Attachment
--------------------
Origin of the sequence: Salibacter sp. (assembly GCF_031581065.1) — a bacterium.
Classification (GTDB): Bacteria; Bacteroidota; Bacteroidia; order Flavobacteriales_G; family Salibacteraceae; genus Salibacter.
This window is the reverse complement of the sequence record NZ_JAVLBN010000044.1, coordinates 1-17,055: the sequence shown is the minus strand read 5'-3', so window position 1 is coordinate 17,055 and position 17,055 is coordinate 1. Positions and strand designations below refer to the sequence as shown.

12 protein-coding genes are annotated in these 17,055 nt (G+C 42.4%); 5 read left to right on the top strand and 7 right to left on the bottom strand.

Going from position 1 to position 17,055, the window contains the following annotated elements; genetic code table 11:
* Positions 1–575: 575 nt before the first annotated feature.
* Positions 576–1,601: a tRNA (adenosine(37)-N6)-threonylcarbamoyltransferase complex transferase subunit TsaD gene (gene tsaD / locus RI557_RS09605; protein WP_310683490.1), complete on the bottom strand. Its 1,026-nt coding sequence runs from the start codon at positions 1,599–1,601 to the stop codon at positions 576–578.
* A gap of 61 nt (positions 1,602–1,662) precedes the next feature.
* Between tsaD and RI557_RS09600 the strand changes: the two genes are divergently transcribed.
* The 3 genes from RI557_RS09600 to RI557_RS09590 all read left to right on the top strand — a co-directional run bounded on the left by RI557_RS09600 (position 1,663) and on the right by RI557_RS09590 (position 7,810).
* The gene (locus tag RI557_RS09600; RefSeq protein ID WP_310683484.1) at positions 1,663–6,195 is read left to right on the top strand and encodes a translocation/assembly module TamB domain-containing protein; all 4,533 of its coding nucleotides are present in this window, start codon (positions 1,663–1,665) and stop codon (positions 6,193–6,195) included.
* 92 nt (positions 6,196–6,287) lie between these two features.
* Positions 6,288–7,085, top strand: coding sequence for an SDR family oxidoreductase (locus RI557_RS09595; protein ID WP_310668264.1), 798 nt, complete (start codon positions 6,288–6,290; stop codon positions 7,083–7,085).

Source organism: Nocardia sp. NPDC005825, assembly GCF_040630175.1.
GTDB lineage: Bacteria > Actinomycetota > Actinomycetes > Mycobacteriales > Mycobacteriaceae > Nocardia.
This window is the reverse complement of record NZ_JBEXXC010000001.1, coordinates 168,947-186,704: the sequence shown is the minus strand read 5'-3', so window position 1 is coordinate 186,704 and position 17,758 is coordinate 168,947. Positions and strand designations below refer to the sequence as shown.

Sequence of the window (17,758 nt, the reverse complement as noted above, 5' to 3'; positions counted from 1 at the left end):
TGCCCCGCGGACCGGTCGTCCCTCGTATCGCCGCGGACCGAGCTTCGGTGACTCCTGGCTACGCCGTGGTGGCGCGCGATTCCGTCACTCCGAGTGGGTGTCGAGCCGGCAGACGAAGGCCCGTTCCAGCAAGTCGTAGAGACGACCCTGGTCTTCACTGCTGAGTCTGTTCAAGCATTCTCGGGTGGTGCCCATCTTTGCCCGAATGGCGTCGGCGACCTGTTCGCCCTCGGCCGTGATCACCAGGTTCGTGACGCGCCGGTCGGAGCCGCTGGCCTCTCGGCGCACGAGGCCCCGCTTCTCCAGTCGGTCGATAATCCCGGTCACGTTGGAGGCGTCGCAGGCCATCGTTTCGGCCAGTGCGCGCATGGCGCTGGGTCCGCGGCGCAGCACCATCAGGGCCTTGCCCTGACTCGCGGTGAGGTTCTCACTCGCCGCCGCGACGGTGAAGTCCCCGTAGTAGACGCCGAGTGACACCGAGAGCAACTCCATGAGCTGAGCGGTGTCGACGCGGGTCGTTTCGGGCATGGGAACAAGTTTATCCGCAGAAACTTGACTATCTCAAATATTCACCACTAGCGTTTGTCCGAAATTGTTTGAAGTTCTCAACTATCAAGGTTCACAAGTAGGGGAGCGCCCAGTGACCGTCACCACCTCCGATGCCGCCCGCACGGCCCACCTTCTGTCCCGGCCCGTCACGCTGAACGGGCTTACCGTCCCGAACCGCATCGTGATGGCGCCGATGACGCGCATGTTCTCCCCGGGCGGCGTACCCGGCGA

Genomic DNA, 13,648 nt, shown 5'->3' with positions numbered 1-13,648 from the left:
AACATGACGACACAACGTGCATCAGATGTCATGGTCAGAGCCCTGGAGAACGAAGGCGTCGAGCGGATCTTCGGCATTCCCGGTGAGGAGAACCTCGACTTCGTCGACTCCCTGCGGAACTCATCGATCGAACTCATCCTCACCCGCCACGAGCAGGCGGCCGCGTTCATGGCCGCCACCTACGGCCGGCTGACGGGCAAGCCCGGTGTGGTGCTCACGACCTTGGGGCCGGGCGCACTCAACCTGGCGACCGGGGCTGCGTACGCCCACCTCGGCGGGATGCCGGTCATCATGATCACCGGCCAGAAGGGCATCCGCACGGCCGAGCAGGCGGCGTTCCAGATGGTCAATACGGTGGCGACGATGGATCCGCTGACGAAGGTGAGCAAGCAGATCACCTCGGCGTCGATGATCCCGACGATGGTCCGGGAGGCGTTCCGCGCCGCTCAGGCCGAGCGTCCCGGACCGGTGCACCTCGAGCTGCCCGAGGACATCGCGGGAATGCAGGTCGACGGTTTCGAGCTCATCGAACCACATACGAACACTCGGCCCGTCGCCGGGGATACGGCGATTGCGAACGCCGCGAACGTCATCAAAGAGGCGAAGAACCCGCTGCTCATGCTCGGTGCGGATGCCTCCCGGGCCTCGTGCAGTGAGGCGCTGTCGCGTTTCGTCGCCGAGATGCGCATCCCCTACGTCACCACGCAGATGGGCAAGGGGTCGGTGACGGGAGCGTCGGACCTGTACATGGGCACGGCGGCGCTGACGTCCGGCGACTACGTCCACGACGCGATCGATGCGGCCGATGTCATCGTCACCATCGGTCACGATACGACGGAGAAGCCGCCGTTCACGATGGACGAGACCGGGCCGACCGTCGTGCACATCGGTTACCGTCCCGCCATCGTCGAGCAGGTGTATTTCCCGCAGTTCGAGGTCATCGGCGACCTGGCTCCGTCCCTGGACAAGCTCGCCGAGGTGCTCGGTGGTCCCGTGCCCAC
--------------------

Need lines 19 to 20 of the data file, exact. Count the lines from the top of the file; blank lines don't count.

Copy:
Genomic DNA, 13,648 nt, shown 5'->3' with positions numbered 1-13,648 from the left:
AACATGACGACACAACGTGCATCAGATGTCATGGTCAGAGCCCTGGAGAACGAAGGCGTCGAGCGGATCTTCGGCATTCCCGGTGAGGAGAACCTCGACTTCGTCGACTCCCTGCGGAACTCATCGATCGAACTCATCCTCACCCGCCACGAGCAGGCGGCCGCGTTCATGGCCGCCACCTACGGCCGGCTGACGGGCAAGCCCGGTGTGGTGCTCACGACCTTGGGGCCGGGCGCACTCAACCTGGCGACCGGGGCTGCGTACGCCCACCTCGGCGGGATGCCGGTCATCATGATCACCGGCCAGAAGGGCATCCGCACGGCCGAGCAGGCGGCGTTCCAGATGGTCAATACGGTGGCGACGATGGATCCGCTGACGAAGGTGAGCAAGCAGATCACCTCGGCGTCGATGATCCCGACGATGGTCCGGGAGGCGTTCCGCGCCGCTCAGGCCGAGCGTCCCGGACCGGTGCACCTCGAGCTGCCCGAGGACATCGCGGGAATGCAGGTCGACGGTTTCGAGCTCATCGAACCACATACGAACACTCGGCCCGTCGCCGGGGATACGGCGATTGCGAACGCCGCGAACGTCATCAAAGAGGCGAAGAACCCGCTGCTCATGCTCGGTGCGGATGCCTCCCGGGCCTCGTGCAGTGAGGCGCTGTCGCGTTTCGTCGCCGAGATGCGCATCCCCTACGTCACCACGCAGATGGGCAAGGGGTCGGTGACGGGAGCGTCGGACCTGTACATGGGCACGGCGGCGCTGACGTCCGGCGACTACGTCCACGACGCGATCGATGCGGCCGATGTCATCGTCACCATCGGTCACGATACGACGGAGAAGCCGCCGTTCACGATGGACGAGACCGGGCCGACCGTCGTGCACATCGGTTACCGTCCCGCCATCGTCGAGCAGGTGTATTTCCCGCAGTTCGAGGTCATCGGCGACCTGGCTCCGTCCCTGGACAAGCTCGCCGAGGTGCTCGGTGGTCCCGTGCCCAC